Basic Business Cents: Managership vs. Leadership
Do you aspire to be a good manager or a good leader? Is there a difference? Webster
defines management as, "the act, art, or manner of managing, or handling, controlling, directing, etc". He defines leadership as, "the position or guidance of a leader, the ability to lead, the leaders of a group." That may not be as helpful as his definition of lead, "to show the way to, or direct the course of, by going before or along with, conduct, guide". It is popular today to extol leadership over management, but which is right for your organization?
Good managers tend to be organized, assertive, and risk avoiders. They strategize well and maintain focus on planned goals. Their goals arise out of necessities rather than desires and are deeply embedded in their organization's history and culture.
Managers seek order and control and are almost compulsively addicted to disposing of problems even before they understand their potential significance. A derogatory term used to describe their method of operation as, "ready, fire, aim".
Organizations provide succession to power through the development of managers rather than individual leaders. This leads to some confusion of what we mean by leaders as we have both individual contributors and those who display collective leadership. So what do we mean by leadership?
Abraham Zaleznik in Harvard Business Review stated business leaders have much more in common with artists than they do with managers. They orchestrate the movement of the organization. They are risk takers. Douglas MacArthur and Dwight Eisenhower were both displayed traits of leaders in their early years. One can argue that they continued to be risk takers in their careers, especially MacArthur, but Eisenhower is known as a great manager. MacArthur's landing at Inchon during the Korean conflict was thought to be a stroke of genius at the time but provoked the Chinese to enter the war. Steve Jobs is another example of a leader but not a manager. Leaders are dreamers; they envision "what could be" rather than "what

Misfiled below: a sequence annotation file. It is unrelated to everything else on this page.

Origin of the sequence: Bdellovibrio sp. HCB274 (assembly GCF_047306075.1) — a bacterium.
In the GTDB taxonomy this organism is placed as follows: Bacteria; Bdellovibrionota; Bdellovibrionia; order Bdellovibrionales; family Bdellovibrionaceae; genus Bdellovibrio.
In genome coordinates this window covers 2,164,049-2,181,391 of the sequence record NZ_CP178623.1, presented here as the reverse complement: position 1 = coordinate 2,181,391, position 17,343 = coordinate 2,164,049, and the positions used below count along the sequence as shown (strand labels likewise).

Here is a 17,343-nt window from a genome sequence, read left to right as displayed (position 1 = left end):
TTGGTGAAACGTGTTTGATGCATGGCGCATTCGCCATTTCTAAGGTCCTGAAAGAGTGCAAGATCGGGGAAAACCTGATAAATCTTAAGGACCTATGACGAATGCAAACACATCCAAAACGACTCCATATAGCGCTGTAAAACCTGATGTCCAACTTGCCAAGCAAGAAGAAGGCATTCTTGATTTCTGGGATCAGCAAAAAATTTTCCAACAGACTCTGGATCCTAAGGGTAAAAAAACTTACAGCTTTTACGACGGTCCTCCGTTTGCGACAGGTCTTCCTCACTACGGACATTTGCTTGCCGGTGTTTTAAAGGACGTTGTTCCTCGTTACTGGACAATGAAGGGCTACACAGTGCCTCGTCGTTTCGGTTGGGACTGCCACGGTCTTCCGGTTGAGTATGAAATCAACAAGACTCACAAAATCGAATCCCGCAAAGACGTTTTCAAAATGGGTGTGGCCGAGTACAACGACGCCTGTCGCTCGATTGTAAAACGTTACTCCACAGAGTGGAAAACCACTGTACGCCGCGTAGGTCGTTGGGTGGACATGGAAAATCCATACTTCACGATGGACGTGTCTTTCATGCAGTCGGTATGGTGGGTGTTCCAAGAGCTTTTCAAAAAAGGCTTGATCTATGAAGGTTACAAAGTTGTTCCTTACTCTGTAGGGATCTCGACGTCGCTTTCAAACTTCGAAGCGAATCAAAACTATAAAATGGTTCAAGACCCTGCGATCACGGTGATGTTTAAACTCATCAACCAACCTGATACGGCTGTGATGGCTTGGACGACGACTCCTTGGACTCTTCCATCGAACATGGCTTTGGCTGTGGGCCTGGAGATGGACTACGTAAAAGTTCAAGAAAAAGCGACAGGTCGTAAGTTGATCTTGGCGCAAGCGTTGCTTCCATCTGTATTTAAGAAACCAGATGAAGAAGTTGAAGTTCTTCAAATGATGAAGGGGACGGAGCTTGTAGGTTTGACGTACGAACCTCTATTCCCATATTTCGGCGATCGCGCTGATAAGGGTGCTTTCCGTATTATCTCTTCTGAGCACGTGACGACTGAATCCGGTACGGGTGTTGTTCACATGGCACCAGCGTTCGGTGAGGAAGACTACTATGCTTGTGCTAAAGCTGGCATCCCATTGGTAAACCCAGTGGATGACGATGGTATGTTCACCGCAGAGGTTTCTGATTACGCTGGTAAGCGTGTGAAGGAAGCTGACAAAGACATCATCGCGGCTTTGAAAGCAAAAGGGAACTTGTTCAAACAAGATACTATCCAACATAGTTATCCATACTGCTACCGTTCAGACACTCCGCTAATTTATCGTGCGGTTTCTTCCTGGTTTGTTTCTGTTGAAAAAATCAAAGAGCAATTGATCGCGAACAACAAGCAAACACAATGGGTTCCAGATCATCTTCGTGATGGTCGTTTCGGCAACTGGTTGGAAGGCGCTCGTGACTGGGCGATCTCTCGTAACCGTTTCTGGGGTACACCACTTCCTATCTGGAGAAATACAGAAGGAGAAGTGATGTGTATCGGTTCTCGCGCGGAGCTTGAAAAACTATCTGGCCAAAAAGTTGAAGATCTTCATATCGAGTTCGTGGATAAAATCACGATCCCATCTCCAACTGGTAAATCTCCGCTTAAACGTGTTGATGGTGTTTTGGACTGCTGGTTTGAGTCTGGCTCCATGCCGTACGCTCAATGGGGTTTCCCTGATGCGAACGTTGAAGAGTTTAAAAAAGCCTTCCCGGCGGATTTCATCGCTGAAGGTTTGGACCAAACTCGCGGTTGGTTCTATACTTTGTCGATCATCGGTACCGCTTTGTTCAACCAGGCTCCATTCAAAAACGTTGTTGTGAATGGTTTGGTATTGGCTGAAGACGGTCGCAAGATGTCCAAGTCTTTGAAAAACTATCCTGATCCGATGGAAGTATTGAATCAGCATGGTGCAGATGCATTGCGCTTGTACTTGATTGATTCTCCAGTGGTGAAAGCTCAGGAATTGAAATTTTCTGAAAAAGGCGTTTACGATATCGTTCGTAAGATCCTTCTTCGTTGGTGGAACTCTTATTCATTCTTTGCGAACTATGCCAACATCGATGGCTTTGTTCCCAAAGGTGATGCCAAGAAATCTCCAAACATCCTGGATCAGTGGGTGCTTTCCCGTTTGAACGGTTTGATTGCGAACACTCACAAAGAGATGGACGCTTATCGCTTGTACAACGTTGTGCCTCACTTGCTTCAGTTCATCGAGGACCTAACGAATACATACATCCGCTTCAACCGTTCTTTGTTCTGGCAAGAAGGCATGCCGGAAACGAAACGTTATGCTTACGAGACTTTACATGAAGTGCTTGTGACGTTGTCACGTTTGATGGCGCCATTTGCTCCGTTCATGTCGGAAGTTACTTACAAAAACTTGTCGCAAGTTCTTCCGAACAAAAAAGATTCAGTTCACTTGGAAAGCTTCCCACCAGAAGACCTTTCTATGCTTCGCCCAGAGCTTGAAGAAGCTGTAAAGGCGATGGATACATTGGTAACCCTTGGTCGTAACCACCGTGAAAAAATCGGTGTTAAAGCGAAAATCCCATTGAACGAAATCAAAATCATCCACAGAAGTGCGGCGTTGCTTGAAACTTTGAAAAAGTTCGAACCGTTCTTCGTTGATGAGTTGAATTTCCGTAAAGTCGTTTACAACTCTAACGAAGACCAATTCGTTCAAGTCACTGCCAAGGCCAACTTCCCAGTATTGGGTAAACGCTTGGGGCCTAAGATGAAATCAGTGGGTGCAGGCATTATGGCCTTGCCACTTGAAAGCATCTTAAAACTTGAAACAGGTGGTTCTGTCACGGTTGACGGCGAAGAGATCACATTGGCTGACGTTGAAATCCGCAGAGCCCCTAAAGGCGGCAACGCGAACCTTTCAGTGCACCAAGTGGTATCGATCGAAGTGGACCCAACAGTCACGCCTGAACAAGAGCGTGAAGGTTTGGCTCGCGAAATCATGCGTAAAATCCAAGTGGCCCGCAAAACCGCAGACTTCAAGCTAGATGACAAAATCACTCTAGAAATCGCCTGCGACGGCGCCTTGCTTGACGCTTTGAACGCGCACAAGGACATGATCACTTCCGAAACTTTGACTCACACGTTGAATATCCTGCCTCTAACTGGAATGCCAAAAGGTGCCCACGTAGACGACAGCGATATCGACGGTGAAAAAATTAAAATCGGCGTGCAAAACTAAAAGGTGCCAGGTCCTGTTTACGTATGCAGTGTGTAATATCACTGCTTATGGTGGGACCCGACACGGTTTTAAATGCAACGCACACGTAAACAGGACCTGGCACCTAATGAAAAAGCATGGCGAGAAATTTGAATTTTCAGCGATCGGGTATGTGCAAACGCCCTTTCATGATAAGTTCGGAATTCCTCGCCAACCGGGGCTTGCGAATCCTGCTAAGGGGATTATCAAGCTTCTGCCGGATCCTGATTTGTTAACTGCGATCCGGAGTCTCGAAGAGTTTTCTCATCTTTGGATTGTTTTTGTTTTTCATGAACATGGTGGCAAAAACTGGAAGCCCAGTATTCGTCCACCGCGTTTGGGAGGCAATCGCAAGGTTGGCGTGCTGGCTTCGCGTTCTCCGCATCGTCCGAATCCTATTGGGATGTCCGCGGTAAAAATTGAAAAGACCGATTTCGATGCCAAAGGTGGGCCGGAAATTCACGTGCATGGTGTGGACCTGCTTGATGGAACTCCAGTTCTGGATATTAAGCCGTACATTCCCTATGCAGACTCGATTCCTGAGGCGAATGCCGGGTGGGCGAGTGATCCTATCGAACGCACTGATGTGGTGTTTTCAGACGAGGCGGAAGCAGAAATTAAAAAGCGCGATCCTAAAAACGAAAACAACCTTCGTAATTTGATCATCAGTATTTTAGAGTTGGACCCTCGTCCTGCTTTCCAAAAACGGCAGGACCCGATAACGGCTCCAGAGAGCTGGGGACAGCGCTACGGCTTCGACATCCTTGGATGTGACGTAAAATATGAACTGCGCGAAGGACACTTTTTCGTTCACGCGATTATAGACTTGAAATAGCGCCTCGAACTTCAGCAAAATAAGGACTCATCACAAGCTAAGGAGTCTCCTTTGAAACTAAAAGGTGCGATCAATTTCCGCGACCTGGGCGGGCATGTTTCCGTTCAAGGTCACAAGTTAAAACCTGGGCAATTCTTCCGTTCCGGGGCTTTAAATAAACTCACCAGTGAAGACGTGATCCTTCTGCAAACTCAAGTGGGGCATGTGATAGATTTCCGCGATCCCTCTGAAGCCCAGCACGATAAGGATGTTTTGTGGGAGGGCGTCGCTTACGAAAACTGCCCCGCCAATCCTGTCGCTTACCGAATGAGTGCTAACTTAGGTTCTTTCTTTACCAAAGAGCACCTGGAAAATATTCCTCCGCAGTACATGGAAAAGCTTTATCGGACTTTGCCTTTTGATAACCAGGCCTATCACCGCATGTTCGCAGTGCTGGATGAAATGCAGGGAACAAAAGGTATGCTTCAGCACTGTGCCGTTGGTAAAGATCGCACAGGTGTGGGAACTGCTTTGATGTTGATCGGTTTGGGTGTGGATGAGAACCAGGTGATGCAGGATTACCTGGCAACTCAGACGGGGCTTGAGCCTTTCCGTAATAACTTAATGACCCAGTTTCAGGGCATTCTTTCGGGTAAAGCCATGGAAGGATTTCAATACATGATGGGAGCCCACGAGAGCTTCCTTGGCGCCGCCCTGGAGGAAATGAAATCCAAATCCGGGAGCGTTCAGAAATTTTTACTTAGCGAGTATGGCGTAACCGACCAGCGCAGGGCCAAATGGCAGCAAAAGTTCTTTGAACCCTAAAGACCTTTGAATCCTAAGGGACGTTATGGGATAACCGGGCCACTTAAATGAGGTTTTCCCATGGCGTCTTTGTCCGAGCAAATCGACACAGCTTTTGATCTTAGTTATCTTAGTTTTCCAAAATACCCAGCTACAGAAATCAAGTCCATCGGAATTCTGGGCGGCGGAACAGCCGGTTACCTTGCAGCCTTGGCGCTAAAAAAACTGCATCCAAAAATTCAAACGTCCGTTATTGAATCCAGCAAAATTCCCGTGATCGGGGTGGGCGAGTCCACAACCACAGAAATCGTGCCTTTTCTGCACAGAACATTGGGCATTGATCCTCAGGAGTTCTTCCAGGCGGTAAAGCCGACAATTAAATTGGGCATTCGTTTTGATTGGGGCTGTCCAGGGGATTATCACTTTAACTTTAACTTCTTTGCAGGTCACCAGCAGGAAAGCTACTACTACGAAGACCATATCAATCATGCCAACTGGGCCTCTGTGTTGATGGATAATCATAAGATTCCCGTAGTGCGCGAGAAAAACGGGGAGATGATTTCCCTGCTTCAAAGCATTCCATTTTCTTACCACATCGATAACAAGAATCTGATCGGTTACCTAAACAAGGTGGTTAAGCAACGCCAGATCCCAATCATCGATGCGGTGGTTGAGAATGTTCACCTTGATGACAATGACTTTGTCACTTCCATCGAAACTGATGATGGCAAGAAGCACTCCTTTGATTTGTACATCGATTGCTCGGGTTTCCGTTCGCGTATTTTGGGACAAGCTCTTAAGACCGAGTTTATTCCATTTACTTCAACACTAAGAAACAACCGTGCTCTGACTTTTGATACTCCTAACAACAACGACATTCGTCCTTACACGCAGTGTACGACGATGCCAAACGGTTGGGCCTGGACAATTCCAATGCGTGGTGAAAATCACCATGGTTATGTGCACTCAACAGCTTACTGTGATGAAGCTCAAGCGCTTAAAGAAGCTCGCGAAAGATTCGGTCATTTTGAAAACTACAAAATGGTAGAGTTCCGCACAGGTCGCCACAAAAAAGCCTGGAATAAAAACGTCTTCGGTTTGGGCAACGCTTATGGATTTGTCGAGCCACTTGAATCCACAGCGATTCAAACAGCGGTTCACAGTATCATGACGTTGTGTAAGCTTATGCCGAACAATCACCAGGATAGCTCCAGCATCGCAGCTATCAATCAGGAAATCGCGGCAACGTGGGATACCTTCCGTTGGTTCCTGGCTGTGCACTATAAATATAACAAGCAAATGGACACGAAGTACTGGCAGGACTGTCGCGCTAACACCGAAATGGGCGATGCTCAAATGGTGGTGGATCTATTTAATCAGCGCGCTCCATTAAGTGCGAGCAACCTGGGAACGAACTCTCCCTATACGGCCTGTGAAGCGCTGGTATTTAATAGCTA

is." They are active instead of reactive, shaping ideas instead of responding to them.
They best boss of my career, a great leader, had a favorite saying, "Never let company policy take the place of good judgment." Leaders tolerate chaos and lack of structure and are prepared to keep answers on hold to avoid premature closure on important issues.
Managers relate to people according to the role they play in a sequence of events or in a decision making process. Leaders are more concerned with ideas, relate in more intuitive and emphatic ways. Managers strive to convert win-lose into win-win situations as part of the process of reconciling differences among people and maintaining balances of power. The distinction is simply between a manager's attention to how things get done and a leader's to what the events and decisions mean to participants.
Human relations in leader-dominated structures often appear turbulent, intense, and at times even disorganized. They challenge status quo. Such an atmosphere often produces unanticipated outcomes, and maybe, just maybe, a breakthrough for your business.
Which is best for your organization? The standard answer for consultants to all problems is, "It depends". I know because I am one. One thought is a combination, or possibly a parallel structure that can accommodate both. Can leaders be developed or are they born? Can managers learn to be leaders? Can leaders learn to be managers? The truth is we are born with certain personalities, but we can all learn and some of both traits are needed. We need to make sure our advancement structure in our organization values this combination.